Individuals who do not have psychiatric problems but score very high on a personality test pessimism scale have a 30 percent increased risk of developing dementia 2-3 decades later. The same is true of individuals who score very high on the test’s depression scale.

The risk is even higher, 40 percent more, for individuals who score very high on both anxiety and pessimism scales. Dementia is a neurological disorder that affects the ability to think, speak, reason, remember and move. The most common form of dementia is Alzheimer’s disease.

Although it’s common to see personality changes such as pessimism, depression, agitation or withdrawal once a person develops dementia, Mayo Clinic investigators believe that pessimism and depression are more likely to be risk factors for dementia rather than early manifestations of the disease.

The best way to offset pessimism and depression is trust in God. The Quran teaches: “My sons (said Prophet Jacob) go and enquire about Yusuf (Joseph) and his brother (Benjamin), and never give up hope of Allah’s Mercy. Certainly no one despairs of Allah’s Mercy, except people who disbelieve.” [12:87]

To despair of God’s mercy is to abandon hope and become a negative thinker. People who do that will not be open to new opportunities.

All Christians, Jews and Muslims would agree that a truly religious person is someone who trusts in God; strives to persevere in spite of adversity, and waits patiently for times to get better; without turning bitter or becoming filled with despair.

In the Jewish tradition this psychology is best embodied by those Orthodox Jews who call themselves Hassidism. For many people, Hassidic Jews are noticeable because of their Amish like dress and ultra orthodox behavior. But it is their unique stress on trusting God and elevating one’s soul through joyful religious activities that makes them distinctive.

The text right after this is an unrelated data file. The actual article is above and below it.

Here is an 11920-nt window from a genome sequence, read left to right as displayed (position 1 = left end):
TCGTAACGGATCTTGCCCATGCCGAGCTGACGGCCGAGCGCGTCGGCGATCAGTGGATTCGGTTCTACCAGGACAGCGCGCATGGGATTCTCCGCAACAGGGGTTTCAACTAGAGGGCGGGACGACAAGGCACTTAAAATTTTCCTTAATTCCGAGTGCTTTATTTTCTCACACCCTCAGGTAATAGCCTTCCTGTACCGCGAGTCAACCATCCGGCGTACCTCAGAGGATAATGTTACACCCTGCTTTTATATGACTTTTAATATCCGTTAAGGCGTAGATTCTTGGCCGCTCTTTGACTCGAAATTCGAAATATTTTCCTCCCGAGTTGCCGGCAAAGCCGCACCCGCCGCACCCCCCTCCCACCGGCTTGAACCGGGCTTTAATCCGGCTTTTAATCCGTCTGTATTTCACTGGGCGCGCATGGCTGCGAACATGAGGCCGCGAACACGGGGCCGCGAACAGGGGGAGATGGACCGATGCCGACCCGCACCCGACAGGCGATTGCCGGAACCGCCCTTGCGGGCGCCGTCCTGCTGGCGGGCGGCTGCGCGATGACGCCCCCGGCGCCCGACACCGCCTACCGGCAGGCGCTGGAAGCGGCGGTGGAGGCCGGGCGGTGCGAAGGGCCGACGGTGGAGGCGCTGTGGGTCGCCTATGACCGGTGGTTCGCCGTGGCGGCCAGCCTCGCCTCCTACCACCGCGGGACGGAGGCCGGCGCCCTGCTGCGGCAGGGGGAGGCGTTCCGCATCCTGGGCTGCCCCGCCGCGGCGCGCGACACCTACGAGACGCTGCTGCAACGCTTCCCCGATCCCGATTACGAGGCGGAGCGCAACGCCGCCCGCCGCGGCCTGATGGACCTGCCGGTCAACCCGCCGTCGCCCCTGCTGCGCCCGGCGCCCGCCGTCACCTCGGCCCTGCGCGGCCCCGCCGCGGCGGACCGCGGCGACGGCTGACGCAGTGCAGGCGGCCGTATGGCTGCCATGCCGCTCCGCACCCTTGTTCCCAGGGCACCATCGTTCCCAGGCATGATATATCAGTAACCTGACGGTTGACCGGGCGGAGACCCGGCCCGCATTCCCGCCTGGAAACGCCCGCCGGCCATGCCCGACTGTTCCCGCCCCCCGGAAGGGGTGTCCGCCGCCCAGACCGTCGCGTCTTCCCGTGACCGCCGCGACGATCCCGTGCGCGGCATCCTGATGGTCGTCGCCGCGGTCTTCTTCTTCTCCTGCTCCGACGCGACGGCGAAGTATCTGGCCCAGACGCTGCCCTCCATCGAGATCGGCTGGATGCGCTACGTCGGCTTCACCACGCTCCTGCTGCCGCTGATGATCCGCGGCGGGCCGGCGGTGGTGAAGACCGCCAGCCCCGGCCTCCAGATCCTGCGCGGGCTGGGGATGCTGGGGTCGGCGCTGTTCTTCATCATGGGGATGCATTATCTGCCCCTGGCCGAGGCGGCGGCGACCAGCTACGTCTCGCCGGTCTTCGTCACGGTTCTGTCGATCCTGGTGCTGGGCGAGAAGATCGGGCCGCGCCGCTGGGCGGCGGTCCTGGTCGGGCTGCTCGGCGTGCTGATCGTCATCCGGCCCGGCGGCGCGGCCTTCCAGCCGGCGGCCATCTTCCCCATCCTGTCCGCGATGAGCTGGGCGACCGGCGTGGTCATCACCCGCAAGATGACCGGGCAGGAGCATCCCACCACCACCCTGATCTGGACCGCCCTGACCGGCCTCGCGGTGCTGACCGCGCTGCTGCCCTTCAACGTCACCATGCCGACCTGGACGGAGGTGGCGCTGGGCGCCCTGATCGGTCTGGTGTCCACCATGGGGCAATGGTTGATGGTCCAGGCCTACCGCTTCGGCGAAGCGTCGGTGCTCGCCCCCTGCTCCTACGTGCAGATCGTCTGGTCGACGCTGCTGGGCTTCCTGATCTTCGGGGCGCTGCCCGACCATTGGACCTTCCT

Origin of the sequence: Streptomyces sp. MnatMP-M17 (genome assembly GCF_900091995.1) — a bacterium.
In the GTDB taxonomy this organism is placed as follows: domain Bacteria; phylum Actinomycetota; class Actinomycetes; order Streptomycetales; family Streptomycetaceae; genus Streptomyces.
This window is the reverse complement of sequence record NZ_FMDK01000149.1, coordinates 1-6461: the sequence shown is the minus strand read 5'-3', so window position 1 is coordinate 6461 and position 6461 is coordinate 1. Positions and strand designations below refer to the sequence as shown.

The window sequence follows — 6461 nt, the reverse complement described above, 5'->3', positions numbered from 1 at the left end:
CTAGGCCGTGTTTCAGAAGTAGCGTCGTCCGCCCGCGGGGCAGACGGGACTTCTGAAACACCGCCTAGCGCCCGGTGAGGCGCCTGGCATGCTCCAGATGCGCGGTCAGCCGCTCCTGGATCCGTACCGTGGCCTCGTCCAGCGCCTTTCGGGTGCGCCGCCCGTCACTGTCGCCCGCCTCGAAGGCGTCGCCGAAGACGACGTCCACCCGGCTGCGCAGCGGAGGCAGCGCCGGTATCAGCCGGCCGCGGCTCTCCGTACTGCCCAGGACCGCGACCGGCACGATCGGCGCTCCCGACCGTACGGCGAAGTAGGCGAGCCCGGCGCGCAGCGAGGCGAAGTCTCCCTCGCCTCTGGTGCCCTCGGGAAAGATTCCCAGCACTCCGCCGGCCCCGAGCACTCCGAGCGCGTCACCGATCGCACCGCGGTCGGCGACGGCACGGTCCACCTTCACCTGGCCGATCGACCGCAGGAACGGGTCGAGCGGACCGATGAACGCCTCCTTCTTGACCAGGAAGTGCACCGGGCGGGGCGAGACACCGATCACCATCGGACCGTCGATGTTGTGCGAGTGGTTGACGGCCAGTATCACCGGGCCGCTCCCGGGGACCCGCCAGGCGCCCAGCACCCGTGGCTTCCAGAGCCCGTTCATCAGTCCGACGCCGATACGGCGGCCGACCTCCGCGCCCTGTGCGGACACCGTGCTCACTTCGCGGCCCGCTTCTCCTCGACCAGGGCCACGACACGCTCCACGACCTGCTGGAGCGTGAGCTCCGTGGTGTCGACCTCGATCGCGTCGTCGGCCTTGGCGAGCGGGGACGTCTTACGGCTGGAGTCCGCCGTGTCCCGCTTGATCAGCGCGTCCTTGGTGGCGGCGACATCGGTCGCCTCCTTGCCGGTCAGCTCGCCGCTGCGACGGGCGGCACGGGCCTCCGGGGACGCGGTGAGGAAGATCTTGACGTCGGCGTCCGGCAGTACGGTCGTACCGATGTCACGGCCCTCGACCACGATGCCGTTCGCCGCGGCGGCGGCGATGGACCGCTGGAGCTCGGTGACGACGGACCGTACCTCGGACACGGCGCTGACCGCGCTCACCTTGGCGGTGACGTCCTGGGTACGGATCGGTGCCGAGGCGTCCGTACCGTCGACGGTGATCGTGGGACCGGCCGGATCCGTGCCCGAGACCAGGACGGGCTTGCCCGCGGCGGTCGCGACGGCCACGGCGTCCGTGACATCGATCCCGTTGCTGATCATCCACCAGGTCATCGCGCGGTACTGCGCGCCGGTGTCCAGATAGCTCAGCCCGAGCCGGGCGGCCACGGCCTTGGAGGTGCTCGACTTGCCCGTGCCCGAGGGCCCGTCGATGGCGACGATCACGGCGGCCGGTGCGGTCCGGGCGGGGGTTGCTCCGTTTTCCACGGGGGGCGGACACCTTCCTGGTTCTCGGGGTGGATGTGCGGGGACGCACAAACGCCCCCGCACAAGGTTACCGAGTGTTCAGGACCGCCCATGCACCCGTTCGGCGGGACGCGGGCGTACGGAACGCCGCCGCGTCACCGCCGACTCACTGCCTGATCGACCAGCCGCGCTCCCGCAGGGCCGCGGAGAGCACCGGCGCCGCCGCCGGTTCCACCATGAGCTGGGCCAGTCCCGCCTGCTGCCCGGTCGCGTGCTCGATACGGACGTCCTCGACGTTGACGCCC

Many of their teachings reflect a trust in God taught by the Quran: “Put your trust in Allah. Allah loves those that trust [in Him].” [Quran 3: 159]

Notice that the actual text does not end [to Him]. If we take the text literally, it states “Allah loves those who trust.” which means that believers themselves have a duty to learn to persevere; and never abandon optimism and hope for the future.

“And give good news to those who persevere, those who say, when a misfortune strikes them, Surely to Allah we belong, and surely to Him we will return, these are the ones on whom blessings from their Lord descend, and mercy, and these are the ones who are rightly guided”. [Quran 2: 155-157]

The following sayings give a taste of the inner spiritual life of Hassidic Jews. One of the most important teachings of Hassidic Rabbis was not to worry about the future or sacrifice present joy because you fear it will not last very long. After all, most things people worry about never occur.

As Rabbi Mordecai of Lekhovitz taught, “We must not worry. Only one worry is OK. We should worry about (always) being worried.” because worrying by itself does not take away tomorrow’s troubles, it only takes away today’s joys and contentment.

Rabbi Moshe of KobrIn taught, “When people suffer they should not say – That’s bad, that’s bad! Nothing that Mother Nature imposes on us is bad. But it is all right to say- That’s bitter! For there are some medicines that are made with bitter herbs.”

Some people are embittered by adversity while others are strengthened by it. How we react depends in large measure on our attitude. Making oneself a victim leads to self-pity, hopelessness and despair. But you do not have to entirely ignore or deny your pain. It is OK to say it’s bitter as long as you also think, I can make something positive from this.

Rabbi Simcha Bunam taught, “Everyone should have two pockets, so you can reach into one or the other according to your needs. In the right pocket should be the words. For my sake was the world created. And in the left pocket the words, I am dust and ashes.”

When we are defeated, depressed, discouraged or down on ourselves we need to remind ourselves that we are created in the image of God. When we are self-centered, insensitive, self-righteous or conceited we need to remind ourselves that we are only one of eight billion human beings on Planet Earth.

As the Quran states; “My servants, you who have transgressed against yourselves, do not despair of the mercy of Allah. Truly Allah forgives all wrong actions. He is the Ever-Forgiving, the Most Merciful.” [Quran 39:53]

As Rabbi Simcha Bunam taught, “The many sins most people commit are not great crimes. The great crime is that every day we are all capable of repentance/change/reform, and we do not do it.”

So Rabbi Shelomo of Karlin taught, “What is the worst thing that Satan can accomplish? To make a person forget that he or she is a child of God.”

Rabbi Nakhman of Bratzlav said: “The whole world is one long narrow bridge, so it is essential not to be afraid.”

And a 20th century German Reform Rabbi said: “Judaism is a religion of ethical optimism.” Where did Rabbi Leo Baeck teach this? When he was in a Nazi concentration camp, with the number 187984 tattooed on his arm.

As the Qur’an states: “Do not lose heart nor fall into despair! You shall triumph if you are believers.” [Quran 3:139]